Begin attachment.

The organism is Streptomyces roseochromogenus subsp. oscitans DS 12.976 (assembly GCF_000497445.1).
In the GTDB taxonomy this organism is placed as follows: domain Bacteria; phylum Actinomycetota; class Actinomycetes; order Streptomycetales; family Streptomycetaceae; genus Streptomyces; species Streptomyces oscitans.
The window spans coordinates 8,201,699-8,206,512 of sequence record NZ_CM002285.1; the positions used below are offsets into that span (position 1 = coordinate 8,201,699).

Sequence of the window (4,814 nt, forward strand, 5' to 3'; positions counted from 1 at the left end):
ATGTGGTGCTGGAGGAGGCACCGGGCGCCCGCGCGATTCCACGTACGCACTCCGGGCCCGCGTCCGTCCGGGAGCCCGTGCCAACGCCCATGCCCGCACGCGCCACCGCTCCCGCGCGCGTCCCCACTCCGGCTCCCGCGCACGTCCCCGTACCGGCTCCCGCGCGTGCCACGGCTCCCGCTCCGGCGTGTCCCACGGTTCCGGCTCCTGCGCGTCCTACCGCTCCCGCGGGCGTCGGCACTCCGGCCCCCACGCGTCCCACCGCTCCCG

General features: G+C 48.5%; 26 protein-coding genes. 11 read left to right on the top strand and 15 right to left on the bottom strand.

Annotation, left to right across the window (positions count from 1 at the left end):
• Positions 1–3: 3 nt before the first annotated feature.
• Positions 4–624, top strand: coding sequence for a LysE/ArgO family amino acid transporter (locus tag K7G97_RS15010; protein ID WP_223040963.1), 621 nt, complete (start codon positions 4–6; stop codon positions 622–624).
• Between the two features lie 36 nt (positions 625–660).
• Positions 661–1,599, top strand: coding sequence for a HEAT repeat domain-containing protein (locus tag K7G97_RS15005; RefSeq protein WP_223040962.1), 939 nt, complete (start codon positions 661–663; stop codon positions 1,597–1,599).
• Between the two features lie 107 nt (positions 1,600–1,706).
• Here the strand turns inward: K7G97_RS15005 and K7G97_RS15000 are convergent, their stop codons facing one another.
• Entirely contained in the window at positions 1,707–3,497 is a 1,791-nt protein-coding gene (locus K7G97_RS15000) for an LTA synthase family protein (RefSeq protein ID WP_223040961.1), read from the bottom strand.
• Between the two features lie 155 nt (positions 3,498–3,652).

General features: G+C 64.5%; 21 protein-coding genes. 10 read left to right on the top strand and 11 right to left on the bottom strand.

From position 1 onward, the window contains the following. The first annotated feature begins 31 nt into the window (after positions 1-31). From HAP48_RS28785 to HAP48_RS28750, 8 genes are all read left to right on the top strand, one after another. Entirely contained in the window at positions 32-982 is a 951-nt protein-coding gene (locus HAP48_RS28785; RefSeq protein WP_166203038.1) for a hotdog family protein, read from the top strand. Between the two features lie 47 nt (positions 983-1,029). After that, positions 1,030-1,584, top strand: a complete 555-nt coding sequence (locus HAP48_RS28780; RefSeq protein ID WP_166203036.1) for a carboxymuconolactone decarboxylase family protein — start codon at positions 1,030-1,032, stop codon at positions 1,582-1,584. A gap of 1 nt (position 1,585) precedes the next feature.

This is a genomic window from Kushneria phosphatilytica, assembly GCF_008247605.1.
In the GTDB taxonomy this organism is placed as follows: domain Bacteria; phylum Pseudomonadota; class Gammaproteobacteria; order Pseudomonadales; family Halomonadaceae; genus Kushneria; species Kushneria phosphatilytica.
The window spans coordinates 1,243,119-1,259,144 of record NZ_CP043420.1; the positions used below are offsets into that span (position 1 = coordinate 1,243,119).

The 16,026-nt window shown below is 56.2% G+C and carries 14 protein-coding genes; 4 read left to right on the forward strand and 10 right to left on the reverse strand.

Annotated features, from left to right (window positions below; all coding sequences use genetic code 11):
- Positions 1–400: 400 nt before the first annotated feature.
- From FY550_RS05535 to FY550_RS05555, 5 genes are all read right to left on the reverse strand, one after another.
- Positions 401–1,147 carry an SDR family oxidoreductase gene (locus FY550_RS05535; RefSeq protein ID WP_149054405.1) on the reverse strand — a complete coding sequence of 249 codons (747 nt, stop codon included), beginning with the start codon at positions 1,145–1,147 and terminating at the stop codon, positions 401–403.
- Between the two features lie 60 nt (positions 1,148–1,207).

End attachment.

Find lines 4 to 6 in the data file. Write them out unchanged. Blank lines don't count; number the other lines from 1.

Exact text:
Sequence of the window (4,814 nt, forward strand, 5' to 3'; positions counted from 1 at the left end):
ATGTGGTGCTGGAGGAGGCACCGGGCGCCCGCGCGATTCCACGTACGCACTCCGGGCCCGCGTCCGTCCGGGAGCCCGTGCCAACGCCCATGCCCGCACGCGCCACCGCTCCCGCGCGCGTCCCCACTCCGGCTCCCGCGCACGTCCCCGTACCGGCTCCCGCGCGTGCCACGGCTCCCGCTCCGGCGTGTCCCACGGTTCCGGCTCCTGCGCGTCCTACCGCTCCCGCGGGCGTCGGCACTCCGGCCCCCACGCGTCCCACCGCTCCCG

General features: G+C 48.5%; 26 protein-coding genes. 11 read left to right on the top strand and 15 right to left on the bottom strand.